An Innovative Solution for Prolonged Air Leaks: The Customized Endobronchial Silicone Blocker. 

Mehta RM et al. 

J Bronchol Intervent Pulmonol. Volume 25, Issue 2, April 2018, Pages 111-117 


What is the key question?

  • What is the current experience with customized endobronchial silicone blocker (CESB) for the treatment of persistent air leak (PAL)?

What is the bottom line?

  • PALs can be secondary to an alveolar-pleural fistula (APF) or bronchopleural fistula (BPF). PALs can cause significant morbidity and mortality.
  • Conventional treatment options include conservative management and surgery. Limited options exist for patients who are poor surgical candidates; Bronchoscopic methods emerged as potential options (such as endobronchial instillation of sealants for BPF and endobronchial valves for APF) but have variable degrees of success and can be expensive and not widely available in developing countries.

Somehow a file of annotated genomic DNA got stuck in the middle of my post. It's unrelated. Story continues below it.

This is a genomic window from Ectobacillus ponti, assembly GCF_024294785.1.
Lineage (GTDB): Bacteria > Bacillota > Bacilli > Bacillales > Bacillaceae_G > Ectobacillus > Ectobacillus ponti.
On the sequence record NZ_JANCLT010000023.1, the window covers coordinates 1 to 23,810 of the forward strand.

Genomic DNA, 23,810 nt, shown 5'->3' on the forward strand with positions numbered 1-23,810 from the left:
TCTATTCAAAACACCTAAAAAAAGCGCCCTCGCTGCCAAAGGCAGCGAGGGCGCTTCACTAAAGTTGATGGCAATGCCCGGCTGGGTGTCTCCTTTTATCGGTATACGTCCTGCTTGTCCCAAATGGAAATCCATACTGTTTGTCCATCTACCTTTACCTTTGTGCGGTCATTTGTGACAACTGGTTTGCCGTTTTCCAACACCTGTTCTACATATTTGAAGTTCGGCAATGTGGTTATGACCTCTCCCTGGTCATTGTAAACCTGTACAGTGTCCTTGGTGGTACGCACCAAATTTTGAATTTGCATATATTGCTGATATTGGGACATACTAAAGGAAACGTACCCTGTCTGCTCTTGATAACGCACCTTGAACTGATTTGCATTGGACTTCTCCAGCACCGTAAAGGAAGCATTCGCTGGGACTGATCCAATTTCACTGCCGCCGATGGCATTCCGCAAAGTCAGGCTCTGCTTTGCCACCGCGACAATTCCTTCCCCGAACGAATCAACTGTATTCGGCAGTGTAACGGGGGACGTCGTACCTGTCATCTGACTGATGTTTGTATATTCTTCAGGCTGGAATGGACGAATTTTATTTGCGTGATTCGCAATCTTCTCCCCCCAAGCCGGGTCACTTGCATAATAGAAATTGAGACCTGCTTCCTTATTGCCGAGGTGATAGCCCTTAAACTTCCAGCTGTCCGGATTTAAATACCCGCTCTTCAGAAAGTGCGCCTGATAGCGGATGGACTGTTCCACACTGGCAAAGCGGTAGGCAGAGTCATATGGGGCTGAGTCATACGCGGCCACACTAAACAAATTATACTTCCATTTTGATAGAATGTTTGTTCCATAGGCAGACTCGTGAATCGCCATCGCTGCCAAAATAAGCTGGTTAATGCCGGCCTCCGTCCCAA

• This retrospective study reviewed 49 CESBs placed in 31 patients with PALs. CESBs were designed by molding silicone stent pieces into a conical shape, deployed with rigid bronchoscopy into the appropriate segment, and reinforced with cyanoacrylate glue to prevent migration. In patients with APF, pleurodesis was performed after leak resolution to prevent recurrence. Following this, the CESB was removed after 6 weeks.
  • The PALs included APF (n=16), bronchopleural fistula (n=14), and airway-mediastinal fistula (n=1). The average diameter of the CESB used was 7.9±2.9mm. There was resolution of the PAL in 26 of 31 patients (84%). Pleurodesis was performed in 13 of 16 patients with APF to prevent recurrence. The CESB migrated in 5 patients with no adverse events. No other significant complications were observed.

Why read on?

  • The authors discuss their positive experience (safety and efficacy) with the use of CESB for the treatment of PALs in patients who are not surgical candidates, fail surgery, or developed recurrence following surgery.